We’ve turned a corner into November. We hope that the turn of the calendar page brings joy to your hearts as your family considers holiday plans and activities. Check out our links from around the web for some thoughts on family traditions and the relationships between parents and kids.
Around the Web
Gospel Thinking: How Do We Decide Our Family Traditions?
Eric Schumacher considers how to keep traditions gospel-centered in the twenty-first century at Risen Motherhood.
- When it comes to parenting, the question of (and conflicts over) traditions is natural. I love traditions. More accurately, I love my traditions. So, navigating which traditions we would observe was an unexpected journey for my wife and me.
Personal preference aside, I felt the pressure to “keep Christ” in our holidays and celebrations. I heard that seasons and days were especially good if we made them about Christ, more than other “normal days.” The world encroached upon them with secular influence. My job, as a husband and father (and pastor), was to “take them back.”
Students, Do Not Cut Your Parents Out Of Your Friendships
If you’re a parent of teens, or you’re looking at that on the horizon, you may find that your relationship with your kids is changing. These words from Joshua Gibbs at the Circe Institute speak to families in that stage.
- I would like everyone to remember back to the age of nine or ten for a moment. For most of you, this was five or six years ago. Over the last five years, have you become more righteous? Are you more obedient now than you were in fifth grade? Have you, with every passing year, come to love your parents more? Do you pray now with greater fervor than you did years ago? Do you confess your sins to your parents more quickly, more readily now than you did before? Are you growing in the Lord?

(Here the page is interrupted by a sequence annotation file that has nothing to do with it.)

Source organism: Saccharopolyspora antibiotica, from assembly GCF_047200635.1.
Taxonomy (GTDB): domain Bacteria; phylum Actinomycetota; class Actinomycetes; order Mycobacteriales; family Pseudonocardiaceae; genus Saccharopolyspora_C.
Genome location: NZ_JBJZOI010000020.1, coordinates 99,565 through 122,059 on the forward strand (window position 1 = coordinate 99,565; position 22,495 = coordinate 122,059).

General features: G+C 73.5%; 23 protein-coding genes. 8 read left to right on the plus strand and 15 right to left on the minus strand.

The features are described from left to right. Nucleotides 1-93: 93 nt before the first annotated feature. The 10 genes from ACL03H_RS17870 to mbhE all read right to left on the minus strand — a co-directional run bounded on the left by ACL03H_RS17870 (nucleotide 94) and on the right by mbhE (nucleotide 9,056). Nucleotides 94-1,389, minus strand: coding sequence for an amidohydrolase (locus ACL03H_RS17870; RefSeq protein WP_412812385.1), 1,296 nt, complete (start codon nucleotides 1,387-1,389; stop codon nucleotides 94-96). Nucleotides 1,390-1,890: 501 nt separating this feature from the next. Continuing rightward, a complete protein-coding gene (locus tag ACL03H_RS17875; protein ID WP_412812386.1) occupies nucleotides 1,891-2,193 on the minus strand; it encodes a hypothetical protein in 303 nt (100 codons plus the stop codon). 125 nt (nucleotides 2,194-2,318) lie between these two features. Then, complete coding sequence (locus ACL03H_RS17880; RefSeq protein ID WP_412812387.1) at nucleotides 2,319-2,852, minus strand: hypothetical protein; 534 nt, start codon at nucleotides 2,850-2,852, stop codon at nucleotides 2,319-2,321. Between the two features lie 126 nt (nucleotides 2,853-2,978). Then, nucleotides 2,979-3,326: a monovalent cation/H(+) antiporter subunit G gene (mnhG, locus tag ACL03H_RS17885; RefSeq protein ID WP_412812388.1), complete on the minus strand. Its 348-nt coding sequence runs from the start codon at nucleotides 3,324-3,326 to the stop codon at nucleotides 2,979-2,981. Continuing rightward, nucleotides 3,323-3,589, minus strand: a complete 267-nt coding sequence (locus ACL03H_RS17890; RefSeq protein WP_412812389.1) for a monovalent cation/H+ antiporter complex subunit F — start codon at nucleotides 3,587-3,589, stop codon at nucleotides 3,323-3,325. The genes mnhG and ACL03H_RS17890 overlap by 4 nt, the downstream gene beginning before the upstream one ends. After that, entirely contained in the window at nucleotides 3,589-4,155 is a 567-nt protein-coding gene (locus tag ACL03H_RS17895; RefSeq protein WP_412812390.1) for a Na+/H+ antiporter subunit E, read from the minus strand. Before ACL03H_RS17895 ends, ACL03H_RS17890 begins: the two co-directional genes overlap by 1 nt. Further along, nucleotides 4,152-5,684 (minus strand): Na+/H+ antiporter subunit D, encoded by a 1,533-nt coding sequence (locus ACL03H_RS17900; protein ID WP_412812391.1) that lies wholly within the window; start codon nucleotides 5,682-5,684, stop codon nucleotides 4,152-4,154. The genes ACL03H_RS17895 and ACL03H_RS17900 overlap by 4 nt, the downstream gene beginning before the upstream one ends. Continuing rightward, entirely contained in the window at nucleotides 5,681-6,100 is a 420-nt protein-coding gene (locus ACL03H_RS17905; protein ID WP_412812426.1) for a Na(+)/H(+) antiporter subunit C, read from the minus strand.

Or, since the age of nine or ten, have you become less and less righteous with every passing year?
Homeschooling Moms and the Question of Self-Care
Many of our Story Warren families home school, but even those who have chosen other educational paths can learn from these words of perspective from Ginny Yurich.
- There are a handful of typical responses to homeschooling families from non-homeschooling families. They often sound something like this:
“I could never do that.”
“That’s not for us.”
“I don’t have the (confidence, time, patience, money, etc.).”
“Why would you do that to yourself?”
We have become a society where being with children, even our own children, is often viewed as a punishment, whereas the Bible calls children our greatest reward.
“Hurray for Re-Issues!” by Gladys Hunt
The folks at Redeemed Reader have one final blog by Gladys Hunt, a list of recommendations of classic books re-issued.
- We end our series of posts by Gladys Hunt with a tribute to classic picture books, recently re-issued.
In the last few years publishers have been reissuing picture books that are delightful offerings from some well-loved authors and illustrators. Here are some you may want to look for.
Around the Warren
Literary Rites of Passage
John Sommer recommends thinking of books as literary rites of passage.
- You are holding on tighter than he is. The palm of your hand is sweaty when you finally let go of that foam-padded bike seat. The brightly painted bicycle wobbles, but this time it doesn’t fall down. That little head turns and flashes a toothy smile. You shout, “You’re doing it! You’re doing it!” Your child has passed a rite of passage—learning to ride his bike.
The Faithful Spy, a review
I (Carolyn Givens) get to review a new favorite book for you this week.
- Two years ago, I sat near John Hendrix around a campfire and he told us about the book he was working on. He said it was a biography of Dietrich Bonhoeffer that would tell the story of the plot within the German ranks to kill Hitler during World War II. Oh, and he was drawing it—not a graphic novel, but not a straight biography either. Something new. Something in between the two.
I’ve been waiting to read it since.
Something to Do with Your Kids
Are you a family fun night family? Need some new ideas for things to do? We got ’em for ya!
Something to Watch
Who owns the Statue of Liberty? Well, it’s complicated.
Thanks for reading. We’re on your side.